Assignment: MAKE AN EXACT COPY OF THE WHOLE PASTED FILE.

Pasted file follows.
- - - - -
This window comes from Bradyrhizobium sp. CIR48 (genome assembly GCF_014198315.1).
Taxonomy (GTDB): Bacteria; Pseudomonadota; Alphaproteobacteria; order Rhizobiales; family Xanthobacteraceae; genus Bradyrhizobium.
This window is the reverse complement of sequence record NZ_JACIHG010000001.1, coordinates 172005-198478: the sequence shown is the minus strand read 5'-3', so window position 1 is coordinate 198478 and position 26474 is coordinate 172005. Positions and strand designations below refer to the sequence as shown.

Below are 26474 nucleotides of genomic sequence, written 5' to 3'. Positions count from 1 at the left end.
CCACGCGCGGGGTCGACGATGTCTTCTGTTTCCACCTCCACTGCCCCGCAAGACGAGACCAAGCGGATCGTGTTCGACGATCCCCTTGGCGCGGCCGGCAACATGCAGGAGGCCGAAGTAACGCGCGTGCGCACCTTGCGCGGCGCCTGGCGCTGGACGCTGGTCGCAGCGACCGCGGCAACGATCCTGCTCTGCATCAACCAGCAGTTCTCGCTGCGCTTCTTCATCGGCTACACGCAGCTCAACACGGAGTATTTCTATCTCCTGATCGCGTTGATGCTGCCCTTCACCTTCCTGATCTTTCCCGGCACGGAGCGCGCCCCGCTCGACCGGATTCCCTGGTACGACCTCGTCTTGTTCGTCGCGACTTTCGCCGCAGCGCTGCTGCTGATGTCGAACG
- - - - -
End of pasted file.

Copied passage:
This window comes from Bradyrhizobium sp. CIR48 (genome assembly GCF_014198315.1).
Taxonomy (GTDB): Bacteria; Pseudomonadota; Alphaproteobacteria; order Rhizobiales; family Xanthobacteraceae; genus Bradyrhizobium.
This window is the reverse complement of sequence record NZ_JACIHG010000001.1, coordinates 172005-198478: the sequence shown is the minus strand read 5'-3', so window position 1 is coordinate 198478 and position 26474 is coordinate 172005. Positions and strand designations below refer to the sequence as shown.

Below are 26474 nucleotides of genomic sequence, written 5' to 3'. Positions count from 1 at the left end.
CCACGCGCGGGGTCGACGATGTCTTCTGTTTCCACCTCCACTGCCCCGCAAGACGAGACCAAGCGGATCGTGTTCGACGATCCCCTTGGCGCGGCCGGCAACATGCAGGAGGCCGAAGTAACGCGCGTGCGCACCTTGCGCGGCGCCTGGCGCTGGACGCTGGTCGCAGCGACCGCGGCAACGATCCTGCTCTGCATCAACCAGCAGTTCTCGCTGCGCTTCTTCATCGGCTACACGCAGCTCAACACGGAGTATTTCTATCTCCTGATCGCGTTGATGCTGCCCTTCACCTTCCTGATCTTTCCCGGCACGGAGCGCGCCCCGCTCGACCGGATTCCCTGGTACGACCTCGTCTTGTTCGTCGCGACTTTCGCCGCAGCGCTGCTGCTGATGTCGAACG